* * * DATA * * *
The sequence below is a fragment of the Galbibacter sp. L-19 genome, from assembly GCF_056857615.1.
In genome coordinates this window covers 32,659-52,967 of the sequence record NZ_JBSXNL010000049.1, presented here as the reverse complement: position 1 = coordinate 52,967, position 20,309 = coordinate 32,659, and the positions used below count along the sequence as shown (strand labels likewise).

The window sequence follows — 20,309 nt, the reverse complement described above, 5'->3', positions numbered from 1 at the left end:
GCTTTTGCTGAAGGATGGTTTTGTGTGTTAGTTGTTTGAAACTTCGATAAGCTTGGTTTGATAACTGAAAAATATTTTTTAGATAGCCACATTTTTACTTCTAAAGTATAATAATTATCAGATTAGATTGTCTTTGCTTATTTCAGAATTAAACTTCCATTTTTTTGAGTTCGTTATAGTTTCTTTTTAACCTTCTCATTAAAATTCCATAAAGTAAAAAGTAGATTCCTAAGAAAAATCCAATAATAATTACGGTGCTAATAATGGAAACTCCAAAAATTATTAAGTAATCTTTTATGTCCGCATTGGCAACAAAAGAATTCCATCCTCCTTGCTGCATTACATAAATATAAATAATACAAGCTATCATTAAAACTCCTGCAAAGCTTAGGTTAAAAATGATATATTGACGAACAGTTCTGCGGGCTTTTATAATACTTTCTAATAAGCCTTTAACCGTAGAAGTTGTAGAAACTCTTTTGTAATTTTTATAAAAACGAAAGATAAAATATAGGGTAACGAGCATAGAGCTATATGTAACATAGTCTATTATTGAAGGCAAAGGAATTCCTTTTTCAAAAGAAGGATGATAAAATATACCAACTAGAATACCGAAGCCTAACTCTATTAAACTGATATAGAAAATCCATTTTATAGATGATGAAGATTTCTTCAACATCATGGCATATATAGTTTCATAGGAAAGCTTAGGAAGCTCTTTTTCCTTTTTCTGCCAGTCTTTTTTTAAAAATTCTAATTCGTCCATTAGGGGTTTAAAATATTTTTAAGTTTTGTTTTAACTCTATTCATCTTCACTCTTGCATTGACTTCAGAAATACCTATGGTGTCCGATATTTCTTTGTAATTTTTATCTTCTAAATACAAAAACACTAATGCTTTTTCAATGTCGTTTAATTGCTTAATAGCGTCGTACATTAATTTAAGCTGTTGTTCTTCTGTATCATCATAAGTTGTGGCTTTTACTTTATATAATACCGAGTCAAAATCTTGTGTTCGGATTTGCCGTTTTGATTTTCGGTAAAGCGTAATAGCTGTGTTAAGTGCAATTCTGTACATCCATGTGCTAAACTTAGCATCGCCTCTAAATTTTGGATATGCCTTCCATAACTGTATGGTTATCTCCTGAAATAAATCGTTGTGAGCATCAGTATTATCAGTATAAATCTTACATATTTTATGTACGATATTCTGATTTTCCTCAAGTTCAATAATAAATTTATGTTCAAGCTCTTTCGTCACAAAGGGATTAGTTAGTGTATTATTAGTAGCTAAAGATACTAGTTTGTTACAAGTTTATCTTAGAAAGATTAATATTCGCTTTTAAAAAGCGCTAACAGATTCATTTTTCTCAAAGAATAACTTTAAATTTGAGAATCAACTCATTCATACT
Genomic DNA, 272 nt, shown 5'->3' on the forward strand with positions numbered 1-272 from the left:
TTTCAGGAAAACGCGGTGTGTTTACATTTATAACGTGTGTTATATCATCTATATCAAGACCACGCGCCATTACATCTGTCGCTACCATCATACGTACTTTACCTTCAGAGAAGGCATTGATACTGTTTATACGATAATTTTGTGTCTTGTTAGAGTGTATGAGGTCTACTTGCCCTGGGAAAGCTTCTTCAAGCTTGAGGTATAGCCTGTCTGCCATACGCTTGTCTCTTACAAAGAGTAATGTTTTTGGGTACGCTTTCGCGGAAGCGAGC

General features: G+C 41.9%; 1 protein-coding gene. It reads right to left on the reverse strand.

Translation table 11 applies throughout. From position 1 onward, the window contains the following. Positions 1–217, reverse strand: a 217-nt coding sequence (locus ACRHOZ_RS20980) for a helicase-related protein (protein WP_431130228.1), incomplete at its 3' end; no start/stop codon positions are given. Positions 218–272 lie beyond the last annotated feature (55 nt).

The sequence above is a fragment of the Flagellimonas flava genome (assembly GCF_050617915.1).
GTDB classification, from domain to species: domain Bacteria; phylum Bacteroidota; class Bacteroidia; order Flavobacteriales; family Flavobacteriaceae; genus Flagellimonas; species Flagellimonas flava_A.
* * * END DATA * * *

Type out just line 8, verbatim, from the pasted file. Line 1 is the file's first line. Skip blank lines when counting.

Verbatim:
Translation table 11 applies throughout. From position 1 onward, the window contains the following. Positions 1–217, reverse strand: a 217-nt coding sequence (locus ACRHOZ_RS20980) for a helicase-related protein (protein WP_431130228.1), incomplete at its 3' end; no start/stop codon positions are given. Positions 218–272 lie beyond the last annotated feature (55 nt).